uncle jerry's

Irreverent Thoughts on the life YA

Search

The Unitarian Executive


The U.S. gummint is divided in three separate branches: the Judicial, the Legislative, and the Executive. Shows you how stupid.

—Random Ozark Character in TV movie

Joy and peace, Camper.


One matter stressed every Sunday in the log cabin church where Your Uncle Jerry spent far too many hours as a young camper was the importance of our country’s first amendment protections for the practice of religion. Especially our religion.


Or, as Grandpa Jerry liked to put it: Keeping the Gummint out of the Church's Business.


And Grandpa Jerry wasn’t wrong. Our nation’s far-sighted founders foresaw lots of problems if politicians were allowed to establish a national theology. Even back in the day when Jesus was in bible camp like you, the politicians, priests, and preachers called their militias out and sent them after citizens whose theology was not officially sanctioned. This would not do here, said the writers of our constitution.


That's why they added a short bit saying that conscientious citizens should be able to worship wrong without the government getting its hooks into them. They didn't want religious wars like what happened all over Europe. No. They wanted us to unite against the common enemy—the Non-Christians. (You didn't think they meant to cover all that sweat-lodge-and-peyote stuff, did you?)


So it is with some alarm that Uncle Jerry has heard of the support by many pundits and career conservatives for the idea they are calling the Unitarian Executive.


The Unitarian Executive doctrine was propounded, Camper, by the late Henry David Cointreau, an alcoholic pointy-head and plants’ rights activist. This doctrine depends on a complex and delightfully ignorant anything-goes theology. Cointreau’s pal, Ralph “Where’s Waldo?” Emerson, put it this way: “An Intelligence governs the universe, am I right?” This was a man who lived through the Jackson administration, which should have given him a clue right there.


But let’s put it in schoolyard terms, so we can both understand it.


According to modern believers in the Unitarian Executive, the president is the Big Unit, and therefore controls everyone's marbles in the executive schoolyard. Should the president completely lose his or her own marbles, he or she may not be removed from office until everyone working for the Big Unit, including the Justice Department, has lost their marbles, too. In this condition, all executive officials are United against everyone who has read the constitution.


If they were plant nerds, Executive Unitarians would argue like this: A single slimy, wormy leaf at the top of the tree may not be plucked until the entire executive branch is rotten.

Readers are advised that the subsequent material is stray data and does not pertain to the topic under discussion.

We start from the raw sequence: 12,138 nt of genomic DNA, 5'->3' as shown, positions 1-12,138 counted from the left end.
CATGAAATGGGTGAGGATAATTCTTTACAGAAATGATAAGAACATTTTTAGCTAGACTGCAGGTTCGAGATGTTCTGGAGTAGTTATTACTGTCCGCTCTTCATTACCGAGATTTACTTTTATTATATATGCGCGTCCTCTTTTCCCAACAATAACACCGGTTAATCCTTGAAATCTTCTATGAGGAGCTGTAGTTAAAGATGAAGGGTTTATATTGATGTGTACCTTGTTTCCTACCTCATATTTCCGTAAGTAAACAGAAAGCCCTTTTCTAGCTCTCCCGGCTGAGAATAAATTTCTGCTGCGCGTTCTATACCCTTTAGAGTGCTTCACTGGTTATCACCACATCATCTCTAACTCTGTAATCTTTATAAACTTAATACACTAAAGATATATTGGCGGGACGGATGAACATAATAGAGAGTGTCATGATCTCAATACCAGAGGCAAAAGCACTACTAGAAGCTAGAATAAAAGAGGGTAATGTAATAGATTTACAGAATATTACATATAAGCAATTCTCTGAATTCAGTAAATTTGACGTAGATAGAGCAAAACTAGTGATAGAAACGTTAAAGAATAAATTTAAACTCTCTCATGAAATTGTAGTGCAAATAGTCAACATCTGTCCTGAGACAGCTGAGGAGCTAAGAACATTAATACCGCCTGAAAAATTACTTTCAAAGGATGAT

Put your ear to a Unitarian Executive, sometime, Camper. You'll hear the wind whistling. Or look at their liberal cousins, the orthodox Unitarians, who actually go to church, sort of. Their missionaries will come to your door, but for no particular reason. Maybe looking for lost marbles. It's like they don't really want to convert you; how is that fair? Can't even get in a good argument. At least the Mormon missionaries will smile wholesomely through your screen door and talk about how we’re only put on earth to make babies. Which is nice, coming from a 19-year-old virgin. And the Mormons don’t tag the overpasses with huge question marks, either.


Point is, Camper—and this returns us to the backwoods church where we started—what makes for both good religion and good government is a commitment to a few simple and obvious principles. Principles like Grandma Jerry used to teach in Sunday School: Straighten up! and Snap Out of It! and You’re No Better Than Anyone Else, Buster.


See, if you have too many rules, you leave loopholes; then you need footnotes and fine print. People start to think the rules don’t apply to them. Their theology gets sloppy, and they start to follow the wrong gods home.


That’s why these Executive Unitarians have begun to worship the Big Unit—as sloppy a god as they come, not to mention the whole marbles issue.


Yes, yes, they should be free to worship as they like, but if they’re also free to call out the militia, Camper, then you better brush off your flag pin and your gummint prayer rug. When they get their establishment claws into the Mormons, Muslims, atheists, and anyone insufficiently impressed by the Big Unit, don’t come crying to Your Uncle Jerry. Uncle Jerry will be on his knees.


Peace and joy.

17 views